Oliver Norgrove writes in The Huffington Post:
Horse-shoeing my way round the English coastline, setting up stools, handing out thousands of leaflets and talking to many passers-by certainly has come with its frustrations. As I wrote on my blog a few days ago, my patience for democracy and its input of all has now pretty much whittled away.
Without meaning to sound too contemptuous, I cannot bring myself to trust various sects of the population with a say on how the country is governed. Inevitably, polling day becomes Groundhog Day, in which the clueless, easily-manipulated and generationally tribal congregate like farm animals in a bid to shape the country’s government according to their own inaccurate, dogmatic or bigoted predispositions. […]
Problem is, of course, that nothing is preferable to democracy. Nothing beats the hot fury of election night, or the excitement of those voting for the same party they’ve always selected (rarely through genuine political passion and generally for the comfort of brave, tribal voting) and constantly wonder why things never seem to get any better.
An alternative to stale western formats; sortition is a system that advocates selection by random sample; one that, statistically speaking, will generate a more socially and demographically reflective government; and one that curbs partisan participation in favour of equality through neutrality. Today, sortition is used only when drafting juries into court, but for the sake of the country, a qualification system could be introduced in order to gauge who is committed, interested and passionate. […]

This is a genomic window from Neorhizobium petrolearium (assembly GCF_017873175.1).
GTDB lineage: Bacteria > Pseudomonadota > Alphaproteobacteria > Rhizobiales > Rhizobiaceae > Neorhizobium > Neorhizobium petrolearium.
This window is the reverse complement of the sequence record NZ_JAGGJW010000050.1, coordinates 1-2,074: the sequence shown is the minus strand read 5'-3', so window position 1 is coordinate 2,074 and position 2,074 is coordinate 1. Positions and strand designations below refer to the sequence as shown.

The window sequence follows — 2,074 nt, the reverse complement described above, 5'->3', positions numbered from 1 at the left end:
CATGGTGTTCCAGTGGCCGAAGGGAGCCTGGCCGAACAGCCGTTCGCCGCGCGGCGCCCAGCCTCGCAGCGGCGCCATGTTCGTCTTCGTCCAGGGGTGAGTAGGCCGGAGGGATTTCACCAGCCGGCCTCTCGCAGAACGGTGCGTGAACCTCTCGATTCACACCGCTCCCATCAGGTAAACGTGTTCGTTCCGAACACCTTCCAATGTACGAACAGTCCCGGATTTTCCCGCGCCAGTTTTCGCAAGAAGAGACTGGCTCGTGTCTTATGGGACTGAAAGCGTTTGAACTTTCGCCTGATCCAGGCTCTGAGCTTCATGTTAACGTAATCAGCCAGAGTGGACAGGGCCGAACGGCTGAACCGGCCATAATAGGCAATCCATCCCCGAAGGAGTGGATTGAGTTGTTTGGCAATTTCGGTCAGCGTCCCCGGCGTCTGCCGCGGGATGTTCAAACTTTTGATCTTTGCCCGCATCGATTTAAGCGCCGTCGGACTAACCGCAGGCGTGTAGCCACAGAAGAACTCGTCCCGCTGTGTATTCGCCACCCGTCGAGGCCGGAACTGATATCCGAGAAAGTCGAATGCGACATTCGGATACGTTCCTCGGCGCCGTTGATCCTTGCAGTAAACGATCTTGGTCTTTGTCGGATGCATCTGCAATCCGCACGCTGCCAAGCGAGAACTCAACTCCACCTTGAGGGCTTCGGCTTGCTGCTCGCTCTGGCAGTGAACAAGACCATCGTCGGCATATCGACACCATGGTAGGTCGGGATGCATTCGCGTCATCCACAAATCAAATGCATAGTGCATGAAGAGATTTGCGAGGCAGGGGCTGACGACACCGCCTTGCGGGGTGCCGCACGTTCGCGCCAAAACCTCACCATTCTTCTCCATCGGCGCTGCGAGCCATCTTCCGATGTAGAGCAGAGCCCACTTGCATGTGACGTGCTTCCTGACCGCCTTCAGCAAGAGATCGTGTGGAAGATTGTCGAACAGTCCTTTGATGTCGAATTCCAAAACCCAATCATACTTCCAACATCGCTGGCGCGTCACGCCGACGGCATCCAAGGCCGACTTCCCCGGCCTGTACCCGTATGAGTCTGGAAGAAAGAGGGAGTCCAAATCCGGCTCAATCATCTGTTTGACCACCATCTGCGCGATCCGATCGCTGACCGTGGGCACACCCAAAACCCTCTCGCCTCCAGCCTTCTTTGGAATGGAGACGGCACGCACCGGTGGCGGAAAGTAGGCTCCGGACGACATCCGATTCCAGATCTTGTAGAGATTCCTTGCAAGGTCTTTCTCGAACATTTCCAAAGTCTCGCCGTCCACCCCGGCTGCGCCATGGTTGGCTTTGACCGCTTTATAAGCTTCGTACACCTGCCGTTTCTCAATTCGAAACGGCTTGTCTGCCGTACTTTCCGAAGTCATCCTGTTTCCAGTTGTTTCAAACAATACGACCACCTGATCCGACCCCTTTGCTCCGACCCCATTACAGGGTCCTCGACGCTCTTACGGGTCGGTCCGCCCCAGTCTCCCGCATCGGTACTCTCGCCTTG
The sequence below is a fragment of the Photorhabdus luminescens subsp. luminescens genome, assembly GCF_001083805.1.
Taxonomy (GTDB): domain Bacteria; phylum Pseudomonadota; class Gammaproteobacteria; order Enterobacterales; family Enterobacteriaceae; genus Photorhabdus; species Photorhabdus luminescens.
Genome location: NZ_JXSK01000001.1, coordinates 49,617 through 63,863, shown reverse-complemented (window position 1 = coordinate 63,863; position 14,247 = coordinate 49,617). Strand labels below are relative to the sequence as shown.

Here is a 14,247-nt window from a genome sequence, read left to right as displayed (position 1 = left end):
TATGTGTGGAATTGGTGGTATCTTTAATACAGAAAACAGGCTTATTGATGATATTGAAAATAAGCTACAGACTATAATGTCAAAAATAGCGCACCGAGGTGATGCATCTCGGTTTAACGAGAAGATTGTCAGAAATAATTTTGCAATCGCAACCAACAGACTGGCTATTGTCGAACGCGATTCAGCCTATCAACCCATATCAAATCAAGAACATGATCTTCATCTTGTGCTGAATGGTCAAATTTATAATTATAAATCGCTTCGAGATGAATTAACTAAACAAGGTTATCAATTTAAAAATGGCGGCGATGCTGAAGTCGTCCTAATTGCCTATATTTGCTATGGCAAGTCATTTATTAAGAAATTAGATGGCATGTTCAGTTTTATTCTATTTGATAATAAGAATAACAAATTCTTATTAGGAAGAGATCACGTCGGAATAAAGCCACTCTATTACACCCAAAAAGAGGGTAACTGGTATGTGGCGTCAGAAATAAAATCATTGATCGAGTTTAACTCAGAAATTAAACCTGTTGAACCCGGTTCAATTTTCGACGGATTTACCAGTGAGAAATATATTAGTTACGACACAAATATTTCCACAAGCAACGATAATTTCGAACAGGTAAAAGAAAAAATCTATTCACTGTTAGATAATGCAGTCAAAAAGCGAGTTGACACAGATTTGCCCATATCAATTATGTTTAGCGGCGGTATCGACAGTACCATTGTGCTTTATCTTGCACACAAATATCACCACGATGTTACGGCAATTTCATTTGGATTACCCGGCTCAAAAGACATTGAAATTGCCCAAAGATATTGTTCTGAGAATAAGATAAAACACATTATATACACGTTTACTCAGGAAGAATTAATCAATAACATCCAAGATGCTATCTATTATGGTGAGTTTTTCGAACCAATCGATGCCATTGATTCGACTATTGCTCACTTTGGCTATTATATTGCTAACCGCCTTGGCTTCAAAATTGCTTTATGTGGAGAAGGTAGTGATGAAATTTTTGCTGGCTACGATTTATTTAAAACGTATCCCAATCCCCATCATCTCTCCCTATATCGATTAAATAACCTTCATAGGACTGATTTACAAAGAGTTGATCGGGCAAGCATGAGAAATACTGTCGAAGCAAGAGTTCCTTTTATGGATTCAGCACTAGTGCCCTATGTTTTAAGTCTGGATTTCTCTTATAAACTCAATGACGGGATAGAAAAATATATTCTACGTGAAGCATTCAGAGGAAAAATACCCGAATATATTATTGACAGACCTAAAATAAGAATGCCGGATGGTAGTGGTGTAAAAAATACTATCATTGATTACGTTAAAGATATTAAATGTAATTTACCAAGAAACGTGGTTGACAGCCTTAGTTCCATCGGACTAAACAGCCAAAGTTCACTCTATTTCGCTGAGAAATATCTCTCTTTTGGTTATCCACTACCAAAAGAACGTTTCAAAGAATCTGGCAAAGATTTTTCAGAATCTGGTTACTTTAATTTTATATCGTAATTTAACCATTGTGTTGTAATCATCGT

In his hugely informative book Sortition: Theory and Practice, Oliver Dowlen notes that sortition “promises to bring something new to today’s political climate, something of potentially world-changing significance. For those in the west who are aware of the deficiencies of the current liberal government, it offers to make up for perceived deficits in democracy”.
Oddly enough, sortition is more democratic than democracy itself. By selecting by random sample, promoted participants are forced to put aside tribal agendas and concentrate on common affairs in a cohesive manner. Since general elections are so often centred on image, media influence and personality, politicians can easily be accused of acting in a manner that will earn those votes, rather than based upon principles and beliefs.